Bullet-blue   Filings against foreign issuers as a percent of total filings sharply increased in 2011. From 2008 to 2010, the average percent of total filings against foreign issuers was 13.4 percent; however, filings against foreign issuers rose to 36.2 percent in 2011. This large increase can be attributed primarily to the number of filings against Chinese firms, which accounted for 41 of the 68 filings against foreign issuers. (See page 10.)

Bullet-blue   About one out of every 31 companies in the S&P 500 Index at the beginning of 2011 was a defendant in a class action filed during the year compared with an average of about one out of every 16 companies between 2000 and 2010. (See page 12.)

Bullet-blue   New analysis tracked the probability of a class action advancing through different stages of litigation. Using a sample of 2,415 “Classic Filings” from 1996 to 2011 that have been resolved, we found that for cases from all circuits, 75 percent of filings reached a ruling on motion to dismiss. After the first ruling on motion to dismiss, 32 percent of all cases were dismissed at that point or subsequently, 35 percent settled thereafter but before a ruling on summary judgment, and 8 percent proceeded to a ruling on summary judgment. (See page 18.)

Bullet-blue   New analysis of the number of federal judges who presided over a specified number of class actions revealed that 329 judges in our database presided over only one case between 1996 and 2011. Only 65 judges presided over more than 10 class actions. Even fewer judges presided over multiple cases that reached a ruling on summary judgment. For judges that presided over cases that reached this stage, 133 presided over only one case. No judge presided over more than three federal class actions that reached a ruling on summary judgment during this period. (See pages 19–20.)

Bullet-blue   New analysis of the plaintiff law firms most frequently named lead counsel indicated that Robbins Geller Rudman & Dowd was named lead or co-lead counsel more often than any other firm from 2009 to 2010. (See pages 21–22.)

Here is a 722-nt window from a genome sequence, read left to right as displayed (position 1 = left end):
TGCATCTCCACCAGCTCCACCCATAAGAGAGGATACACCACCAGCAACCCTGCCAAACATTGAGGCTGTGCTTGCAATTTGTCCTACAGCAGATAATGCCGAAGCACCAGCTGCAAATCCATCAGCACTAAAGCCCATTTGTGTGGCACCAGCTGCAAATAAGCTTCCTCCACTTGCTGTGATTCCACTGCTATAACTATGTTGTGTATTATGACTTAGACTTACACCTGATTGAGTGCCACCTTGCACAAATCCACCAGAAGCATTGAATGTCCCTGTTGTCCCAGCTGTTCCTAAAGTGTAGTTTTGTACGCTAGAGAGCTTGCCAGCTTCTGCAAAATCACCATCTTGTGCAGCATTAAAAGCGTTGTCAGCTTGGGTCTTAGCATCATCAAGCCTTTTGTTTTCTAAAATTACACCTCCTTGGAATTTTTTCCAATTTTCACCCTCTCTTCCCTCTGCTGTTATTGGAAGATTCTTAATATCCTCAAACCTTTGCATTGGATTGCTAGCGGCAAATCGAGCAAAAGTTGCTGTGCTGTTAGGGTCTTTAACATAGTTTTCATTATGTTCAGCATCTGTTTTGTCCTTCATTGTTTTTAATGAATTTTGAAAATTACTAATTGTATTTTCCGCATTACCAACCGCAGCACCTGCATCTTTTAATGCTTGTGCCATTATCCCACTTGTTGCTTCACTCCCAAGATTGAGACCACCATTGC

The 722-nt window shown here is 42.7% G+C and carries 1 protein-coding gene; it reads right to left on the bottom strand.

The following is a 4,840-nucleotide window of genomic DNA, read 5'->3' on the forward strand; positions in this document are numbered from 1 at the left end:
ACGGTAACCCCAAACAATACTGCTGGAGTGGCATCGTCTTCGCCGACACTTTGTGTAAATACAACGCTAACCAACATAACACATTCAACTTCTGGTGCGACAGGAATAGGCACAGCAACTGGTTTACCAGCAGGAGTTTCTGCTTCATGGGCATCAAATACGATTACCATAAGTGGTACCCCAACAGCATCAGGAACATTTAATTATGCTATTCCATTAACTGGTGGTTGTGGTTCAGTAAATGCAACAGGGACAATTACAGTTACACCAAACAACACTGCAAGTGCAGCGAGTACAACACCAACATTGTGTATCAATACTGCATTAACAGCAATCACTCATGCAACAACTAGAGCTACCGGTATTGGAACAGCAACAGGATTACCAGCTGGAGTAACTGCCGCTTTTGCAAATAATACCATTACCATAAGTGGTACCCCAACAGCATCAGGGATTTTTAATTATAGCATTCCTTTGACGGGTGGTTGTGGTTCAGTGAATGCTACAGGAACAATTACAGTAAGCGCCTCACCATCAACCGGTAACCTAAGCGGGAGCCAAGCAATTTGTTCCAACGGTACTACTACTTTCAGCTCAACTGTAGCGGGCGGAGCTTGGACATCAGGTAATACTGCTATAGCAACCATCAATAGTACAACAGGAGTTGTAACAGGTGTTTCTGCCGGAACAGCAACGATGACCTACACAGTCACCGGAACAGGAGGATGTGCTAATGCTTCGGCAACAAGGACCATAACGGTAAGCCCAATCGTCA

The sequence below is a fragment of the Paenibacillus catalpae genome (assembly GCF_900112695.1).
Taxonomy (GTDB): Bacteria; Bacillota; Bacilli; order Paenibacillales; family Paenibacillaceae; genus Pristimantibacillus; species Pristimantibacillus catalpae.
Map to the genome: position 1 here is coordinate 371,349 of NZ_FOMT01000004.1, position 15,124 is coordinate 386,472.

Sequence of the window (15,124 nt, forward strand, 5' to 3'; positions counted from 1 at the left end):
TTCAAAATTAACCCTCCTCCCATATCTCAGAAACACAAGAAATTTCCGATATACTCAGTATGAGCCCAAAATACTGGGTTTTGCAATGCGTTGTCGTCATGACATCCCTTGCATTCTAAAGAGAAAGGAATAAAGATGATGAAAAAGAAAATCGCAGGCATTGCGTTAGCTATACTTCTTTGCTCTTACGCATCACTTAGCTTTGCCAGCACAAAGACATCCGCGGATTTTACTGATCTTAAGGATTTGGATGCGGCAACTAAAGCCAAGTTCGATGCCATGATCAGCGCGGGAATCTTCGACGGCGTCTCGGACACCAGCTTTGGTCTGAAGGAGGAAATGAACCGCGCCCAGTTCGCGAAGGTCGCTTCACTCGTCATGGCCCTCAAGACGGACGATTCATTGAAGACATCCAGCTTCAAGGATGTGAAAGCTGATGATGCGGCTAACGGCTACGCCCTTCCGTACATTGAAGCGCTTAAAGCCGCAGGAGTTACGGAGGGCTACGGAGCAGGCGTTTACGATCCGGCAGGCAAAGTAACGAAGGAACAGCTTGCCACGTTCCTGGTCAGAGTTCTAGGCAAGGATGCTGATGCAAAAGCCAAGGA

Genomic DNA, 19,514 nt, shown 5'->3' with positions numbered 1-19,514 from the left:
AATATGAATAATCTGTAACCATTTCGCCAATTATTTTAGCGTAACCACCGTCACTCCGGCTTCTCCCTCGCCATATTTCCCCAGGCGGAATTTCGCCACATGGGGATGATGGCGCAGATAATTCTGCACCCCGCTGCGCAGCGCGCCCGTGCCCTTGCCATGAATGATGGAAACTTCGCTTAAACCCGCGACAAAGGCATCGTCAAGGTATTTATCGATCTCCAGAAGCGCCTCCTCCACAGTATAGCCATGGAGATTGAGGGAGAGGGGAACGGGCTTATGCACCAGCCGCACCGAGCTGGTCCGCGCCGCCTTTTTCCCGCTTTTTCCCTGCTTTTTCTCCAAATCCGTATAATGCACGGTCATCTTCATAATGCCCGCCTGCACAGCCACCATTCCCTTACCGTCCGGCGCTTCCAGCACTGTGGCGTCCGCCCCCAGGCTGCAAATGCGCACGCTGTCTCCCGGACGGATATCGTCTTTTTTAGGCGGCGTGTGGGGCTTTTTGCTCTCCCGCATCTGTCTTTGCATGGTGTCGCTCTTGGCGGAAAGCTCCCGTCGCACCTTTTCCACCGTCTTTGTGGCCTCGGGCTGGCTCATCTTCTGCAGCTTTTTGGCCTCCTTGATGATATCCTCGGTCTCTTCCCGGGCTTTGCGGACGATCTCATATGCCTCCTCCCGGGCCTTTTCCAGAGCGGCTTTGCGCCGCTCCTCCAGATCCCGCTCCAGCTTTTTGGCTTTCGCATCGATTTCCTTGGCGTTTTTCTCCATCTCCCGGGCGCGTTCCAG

Bullet-blue   In 2011, 60 class actions were filed against firms listed on NYSE or Amex and 105 against firms listed on NASDAQ. However, the market capitalization losses in filings related to issuers listed on NYSE or Amex continued to be larger than filings related to issuers listed on NASDAQ. While NASDAQ filings accounted for 63.6 percent of the total number of filings against issuers listed on major exchanges, these filings only represented 41.4 percent of the total DDL and 24.9 percent of the total MDL in 2011. (See page 25.)

Bullet-blue    As in 2010, the three circuits with the highest number of filings in 2011 were the Ninth Circuit, Second Circuit, and Third Circuit, with 54, 51, and 14 filings, respectively. The Ninth Circuit surpassed the Second Circuit in 2010 for most filings and maintained that position in 2011, at least partially due to the decline in credit-crisis filings, which tend to be concentrated in the Second Circuit. (See page 26.)

marginThe full text of the report is available at the Stanford Law School Securities Class Action Clearinghouse and Cornerstone Research web sites.

marginThe Securities Class Action Clearinghouse is an authoritative source of data and analysis on the financial and economic characteristics of federal securities fraud class action litigation.

marginCornerstone Research provides economic and financial consulting and expert testimony in litigation and regulatory proceedings and cosponsors the Stanford Law School Securities Class Action Clearinghouse.

John Gould, Ph.D.
Vice President — Boston Office

Cornerstone Research
360 Newbury Street
Boston, MA 02115


Email: John Gould, Ph.D.


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Joseph A. Grundfest, Esq. William A. Franke
Professor of Law and Economics

Stanford Law School
Crown Quadrangle
559 Nathan Abbott Way
Stanford, CA 94305-8610


Email: Joseph A. Grundfest,


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Revised: January 20, 2012 TAF